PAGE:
Vital connection between plants and animal with organic farming

 their physical environment; it seeks to understand the vital connections between plants and
animals and the world around them. Ecology also provides information about the benefits
of ecosystems and how we can use Earth’s resources in ways that leave the environment
healthy for future generations. Ecologists study these relationships among organisms and
habitats of many different sizes, ranging from the study of microscopic bacteria to the complex interactions between the thousands of plant, animal, and other communities found in
The many specialties within ecology, such as marine, vegetation, and agroecology, provide us
with information to better understand the world around us. This information also can help
us improve our environment, manage our natural resources, and protect human health. The
following example illustrate just the way that ecological knowledge has positively influenced
our lives: biological control is a technique that uses the natural enemies and predators of
pests to control damage to crops. It is based in part on knowing the ecology of pests, which
is used to understand when and where they are the most vulnerable to their enemies. Biological control alleviates crop damage by insects, saves money, and decreases problem associated with pesticides.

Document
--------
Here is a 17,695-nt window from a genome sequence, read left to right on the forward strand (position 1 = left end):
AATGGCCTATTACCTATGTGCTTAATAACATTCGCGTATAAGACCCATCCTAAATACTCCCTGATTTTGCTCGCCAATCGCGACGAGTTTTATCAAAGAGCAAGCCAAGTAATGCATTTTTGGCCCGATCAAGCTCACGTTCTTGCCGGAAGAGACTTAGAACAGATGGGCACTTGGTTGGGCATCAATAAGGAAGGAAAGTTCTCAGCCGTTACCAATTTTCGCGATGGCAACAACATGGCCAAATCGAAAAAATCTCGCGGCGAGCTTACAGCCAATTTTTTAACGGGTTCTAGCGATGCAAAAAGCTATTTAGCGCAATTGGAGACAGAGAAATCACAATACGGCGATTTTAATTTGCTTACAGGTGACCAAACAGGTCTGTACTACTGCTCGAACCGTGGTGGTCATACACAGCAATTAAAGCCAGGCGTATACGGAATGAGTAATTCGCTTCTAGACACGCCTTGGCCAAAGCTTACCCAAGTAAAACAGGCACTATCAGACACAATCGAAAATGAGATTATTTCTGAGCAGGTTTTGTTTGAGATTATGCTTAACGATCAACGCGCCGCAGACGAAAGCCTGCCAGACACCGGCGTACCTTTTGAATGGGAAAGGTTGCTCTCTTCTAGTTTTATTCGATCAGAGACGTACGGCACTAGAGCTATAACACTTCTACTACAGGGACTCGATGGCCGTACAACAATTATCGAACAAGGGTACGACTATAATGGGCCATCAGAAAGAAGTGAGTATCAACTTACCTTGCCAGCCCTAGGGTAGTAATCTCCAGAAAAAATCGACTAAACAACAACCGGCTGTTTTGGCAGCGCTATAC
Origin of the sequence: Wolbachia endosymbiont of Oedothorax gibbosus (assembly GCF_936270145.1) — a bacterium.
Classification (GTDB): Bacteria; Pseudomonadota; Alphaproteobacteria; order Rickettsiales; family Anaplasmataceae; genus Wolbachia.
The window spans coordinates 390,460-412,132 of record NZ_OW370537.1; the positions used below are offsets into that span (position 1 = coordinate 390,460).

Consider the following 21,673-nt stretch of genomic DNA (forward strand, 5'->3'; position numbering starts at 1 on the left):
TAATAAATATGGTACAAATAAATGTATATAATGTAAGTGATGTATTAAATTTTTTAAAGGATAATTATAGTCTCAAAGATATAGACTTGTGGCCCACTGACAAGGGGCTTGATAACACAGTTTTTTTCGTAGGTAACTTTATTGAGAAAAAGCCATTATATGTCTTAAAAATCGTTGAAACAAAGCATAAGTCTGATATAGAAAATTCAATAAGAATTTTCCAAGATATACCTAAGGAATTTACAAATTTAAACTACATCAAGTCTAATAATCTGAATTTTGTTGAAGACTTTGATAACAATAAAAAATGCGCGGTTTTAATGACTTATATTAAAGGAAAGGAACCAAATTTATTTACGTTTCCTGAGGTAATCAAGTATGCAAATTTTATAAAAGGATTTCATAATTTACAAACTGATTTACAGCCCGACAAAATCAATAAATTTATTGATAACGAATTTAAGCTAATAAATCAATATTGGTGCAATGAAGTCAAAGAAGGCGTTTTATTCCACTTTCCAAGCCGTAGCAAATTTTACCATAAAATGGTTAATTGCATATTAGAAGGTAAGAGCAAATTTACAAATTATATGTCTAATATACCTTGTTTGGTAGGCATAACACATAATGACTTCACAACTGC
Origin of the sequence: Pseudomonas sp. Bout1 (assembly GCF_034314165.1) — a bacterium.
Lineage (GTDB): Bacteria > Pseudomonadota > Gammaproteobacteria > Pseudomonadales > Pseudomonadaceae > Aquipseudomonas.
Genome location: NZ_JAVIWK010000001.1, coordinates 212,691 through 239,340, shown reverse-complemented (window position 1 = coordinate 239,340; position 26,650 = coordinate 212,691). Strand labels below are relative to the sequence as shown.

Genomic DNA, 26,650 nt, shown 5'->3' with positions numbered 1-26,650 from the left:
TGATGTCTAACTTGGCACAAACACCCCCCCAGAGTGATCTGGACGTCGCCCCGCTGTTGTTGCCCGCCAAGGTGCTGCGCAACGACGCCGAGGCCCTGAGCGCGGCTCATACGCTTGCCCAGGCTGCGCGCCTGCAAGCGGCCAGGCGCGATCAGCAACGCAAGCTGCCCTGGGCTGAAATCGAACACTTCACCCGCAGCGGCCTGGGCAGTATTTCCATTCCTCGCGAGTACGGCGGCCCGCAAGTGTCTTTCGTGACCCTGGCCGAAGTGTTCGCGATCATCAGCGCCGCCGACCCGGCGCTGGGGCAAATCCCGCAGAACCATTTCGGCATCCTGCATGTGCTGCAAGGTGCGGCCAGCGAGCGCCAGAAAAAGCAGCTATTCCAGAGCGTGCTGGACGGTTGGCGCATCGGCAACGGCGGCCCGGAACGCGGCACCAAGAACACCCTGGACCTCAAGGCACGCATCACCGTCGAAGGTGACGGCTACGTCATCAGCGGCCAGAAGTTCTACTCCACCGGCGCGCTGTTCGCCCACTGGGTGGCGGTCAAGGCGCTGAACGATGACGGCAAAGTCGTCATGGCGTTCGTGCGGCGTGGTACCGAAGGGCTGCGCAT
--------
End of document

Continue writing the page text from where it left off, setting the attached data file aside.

Agroecology is the field of the applied ecology, 

linked to the general ecology. Agroecological
science is defined as the application of the ecological principles and concepts in forming
and management of sustainable agroecosystems. The idea of the agroecology is to use alternative directions in agroecosystems’ development, which will be less dependent on the
agrochemicals and energy uptake, emphasizing perplexity of the agricultural systems. Ecological relationship and mutual activity between biological components sustains soil fertility,
productivity and crop protection. In search for re-establishing ecological principles in agricultural production producers neglected key point in organic agricultural development: strong
understanding of the nature of the agroecosystems and running of their principles. Agroecology has grown into the discipline providing basic ecological principles - how to observe,
educate and manage agroecosystems to make them more productive, provide preservation